Ten things carers love (or would love) their friends and family to do
As part of our "I like it when..." series, we are sharing what our community likes to see, hear and feel, from different parts of their lives. In this blog, we will be specifically covering the topic of friends and families.
Being an unpaid carer can be emotionally and physically exhausting, but there are some simple things our friends and families can do to help.
To make us feel heard, improve our own health outcomes, minimise our logistical challenges, make us feel included, and simply improve our day.
What follows are genuine comments shared by our carer community.
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I like it when my friends and family...
1. Ask us how we are feeling
“Ask how I'm feeling (as well as showing interest in the person I care for).”
“Ask me how I am and if I need anything.”
“Include me, ask how I’m feeling and sincerely want to know.”
2. Listen without judgement
“I like it when they just listen to me and don’t try to offer advice but just let me get off my chest what I need to say.”
“The best ones, the handful, have stuck around, listened, empathised and not offered solutions for things they cannot understand.”
“I like it when my friends give me the space to be myself, and talk about the things I’ve been through without judging or trying to sympathise with things they can’t understand.”
“Listen without giving advice.”
3. Don't forget us
“Asks me to go out with them. On social media, a couple of friends have gone out. It would have been lovely for them to have asked me to join them - even if I am unable to do so. To see them out and about and to not have been asked is heartbreaking. Sometimes we need to know we are not forgotten.”
“Please don’t disappear off the face of the earth!”
“Turn up for me, give me a hug, pursue me a bit when life is so crazy demanding that I seem to disappear.”
“Understand when we’ve made plans and I have to cancel at the last minute - but still keep on inviting me to the next get-together.”
“Send me cards and little surprises.”
“Don't give up on me just because I haven't replied or called back for a while.”
“Appreciate that I like to do stuff on my own with them (without the person I care for).”
“Keep inviting me out, despite the many cancellations on my part.”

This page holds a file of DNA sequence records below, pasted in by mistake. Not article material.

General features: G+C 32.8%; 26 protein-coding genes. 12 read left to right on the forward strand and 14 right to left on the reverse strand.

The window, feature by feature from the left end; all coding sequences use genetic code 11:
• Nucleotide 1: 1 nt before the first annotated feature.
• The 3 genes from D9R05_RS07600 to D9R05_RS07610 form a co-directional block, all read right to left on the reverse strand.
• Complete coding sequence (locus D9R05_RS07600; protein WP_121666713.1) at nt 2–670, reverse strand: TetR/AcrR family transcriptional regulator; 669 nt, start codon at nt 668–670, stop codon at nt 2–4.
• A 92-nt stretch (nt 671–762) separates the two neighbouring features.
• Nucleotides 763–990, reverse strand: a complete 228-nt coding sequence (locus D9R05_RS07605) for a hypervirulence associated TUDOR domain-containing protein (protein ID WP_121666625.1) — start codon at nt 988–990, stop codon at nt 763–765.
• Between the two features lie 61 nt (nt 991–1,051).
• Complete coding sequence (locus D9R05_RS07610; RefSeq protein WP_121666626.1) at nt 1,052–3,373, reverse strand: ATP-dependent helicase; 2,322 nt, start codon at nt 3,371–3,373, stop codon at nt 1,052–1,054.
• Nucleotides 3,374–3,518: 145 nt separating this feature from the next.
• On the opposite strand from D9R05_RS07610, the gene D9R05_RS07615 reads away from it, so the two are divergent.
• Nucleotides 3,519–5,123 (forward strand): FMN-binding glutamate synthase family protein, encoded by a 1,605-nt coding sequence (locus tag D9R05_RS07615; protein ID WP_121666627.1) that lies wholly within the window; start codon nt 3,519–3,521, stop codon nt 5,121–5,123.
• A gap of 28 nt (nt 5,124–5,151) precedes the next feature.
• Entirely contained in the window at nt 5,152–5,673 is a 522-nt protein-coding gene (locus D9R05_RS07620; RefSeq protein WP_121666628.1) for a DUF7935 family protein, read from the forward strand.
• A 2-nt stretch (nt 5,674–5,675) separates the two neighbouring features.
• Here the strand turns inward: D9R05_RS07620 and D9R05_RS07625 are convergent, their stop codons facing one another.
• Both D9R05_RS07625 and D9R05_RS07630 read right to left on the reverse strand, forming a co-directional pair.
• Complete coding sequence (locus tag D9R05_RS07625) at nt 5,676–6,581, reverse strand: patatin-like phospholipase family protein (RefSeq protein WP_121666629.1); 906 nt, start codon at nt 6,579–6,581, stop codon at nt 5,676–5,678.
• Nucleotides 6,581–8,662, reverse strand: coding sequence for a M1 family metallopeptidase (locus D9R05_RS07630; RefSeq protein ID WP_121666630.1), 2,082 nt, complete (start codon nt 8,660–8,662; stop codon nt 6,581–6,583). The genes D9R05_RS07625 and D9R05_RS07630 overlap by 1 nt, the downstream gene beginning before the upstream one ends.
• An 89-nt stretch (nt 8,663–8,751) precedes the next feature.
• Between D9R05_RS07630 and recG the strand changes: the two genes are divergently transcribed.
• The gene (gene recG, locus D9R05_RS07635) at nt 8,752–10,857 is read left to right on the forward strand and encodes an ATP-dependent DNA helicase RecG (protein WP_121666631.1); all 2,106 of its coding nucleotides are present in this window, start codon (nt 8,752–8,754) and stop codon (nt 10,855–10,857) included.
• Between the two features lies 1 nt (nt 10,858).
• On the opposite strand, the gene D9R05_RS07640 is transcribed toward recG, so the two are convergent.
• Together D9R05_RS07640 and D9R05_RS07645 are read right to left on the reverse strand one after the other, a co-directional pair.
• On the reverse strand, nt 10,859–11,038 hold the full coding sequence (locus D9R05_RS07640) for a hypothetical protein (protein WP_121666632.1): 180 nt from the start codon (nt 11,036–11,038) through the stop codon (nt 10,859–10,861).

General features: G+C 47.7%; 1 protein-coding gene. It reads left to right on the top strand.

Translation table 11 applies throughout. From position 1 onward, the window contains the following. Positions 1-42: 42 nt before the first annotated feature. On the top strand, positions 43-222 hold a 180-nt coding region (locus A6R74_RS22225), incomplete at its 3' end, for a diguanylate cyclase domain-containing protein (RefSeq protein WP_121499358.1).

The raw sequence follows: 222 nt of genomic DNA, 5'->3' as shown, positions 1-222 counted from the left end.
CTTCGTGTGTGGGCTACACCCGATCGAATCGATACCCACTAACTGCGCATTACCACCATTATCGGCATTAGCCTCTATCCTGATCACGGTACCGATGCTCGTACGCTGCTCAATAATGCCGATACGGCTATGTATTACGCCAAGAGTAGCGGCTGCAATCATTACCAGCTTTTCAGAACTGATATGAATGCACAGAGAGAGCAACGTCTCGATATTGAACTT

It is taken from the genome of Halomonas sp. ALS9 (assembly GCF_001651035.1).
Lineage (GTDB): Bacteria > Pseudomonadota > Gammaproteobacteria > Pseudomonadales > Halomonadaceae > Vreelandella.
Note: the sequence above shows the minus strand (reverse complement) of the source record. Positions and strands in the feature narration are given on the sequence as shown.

“I like it when my grandparents take the time to sit with my mum and treat her as their daughter, and treat me as their grandchild, not just as my parents’ carer.”
4. Learn with us
“Takes the time to understand and adapt to my child's needs.”
“Being more understanding would be good.”
“Takes time to learn my daughter's Makaton and PECs and 'have a go'.”
5. Help us to take a small break
“Offer help and support - to get some sleep or just time to walk in silence.”
“When a friend says "I've got my eye on her" and gives me five minutes to switch off. (needs to be a very trusted friend who completely understands that you literally can't take your eyes off of her!).”
“Offer to sit with the person I care for or run errands so I can get a break.”
“Asks if they can look after my cared-for, for an hour or 2 so I can get some sleep”
“Take over caring to give me a brief break, without me having to ask, and without judging me.”
6. Nourish us!
“Bring us food.”
“If nothing else, at least offer to make me a cup of tea.”
“Make me meals!”
“Put the kettle on... or open a bottle of something!”
“When someone cooks us a meal!”
7. Are kind and thoughtful
“I like it when my family and friends do something nice for me. It's the little things that make a big difference.”
“When friends and family continue to say hello to my daughter and make a fuss, even though they may not get any response.”
“Remember the little things. Just a little memory, joke or even passing comment can really change the whole conversation. It helps me feel more connected to them, even if I don't have the time to catch up as often as I'd like.”
“When we do attempt to go out as a family with friends, it means so much to me when a friend follows me around, so we can chat - as I follow my daughter, retrieve her from other people's tables, stop her stealing food, keep her safe etc.”
8. Are available (and tells us!)
“Step in at short notice to look after children when I need to go to A&E with my husband.”
"Reassure me regularly that I can call them if I need urgent help."
9. Offer practical support
“Drive me places for a change.”
“When my parents batch cook my daughter her special diet meals”
“Are proactive, noticing appointments, asking how they could help. Not waiting for me to ask for help."
10. Include our cared-for
“What I found hard was my eldest being invited to birthday parties and sleepovers but my youngest never received birthday party invites or offers to sleep over.”
“I would have loved my daughter to be asked for sleepovers with friends and family. Although I don't blame people for not asking. She is a lot of work and I guess it could feel overwhelming to look after her - but it would mean a lot.”
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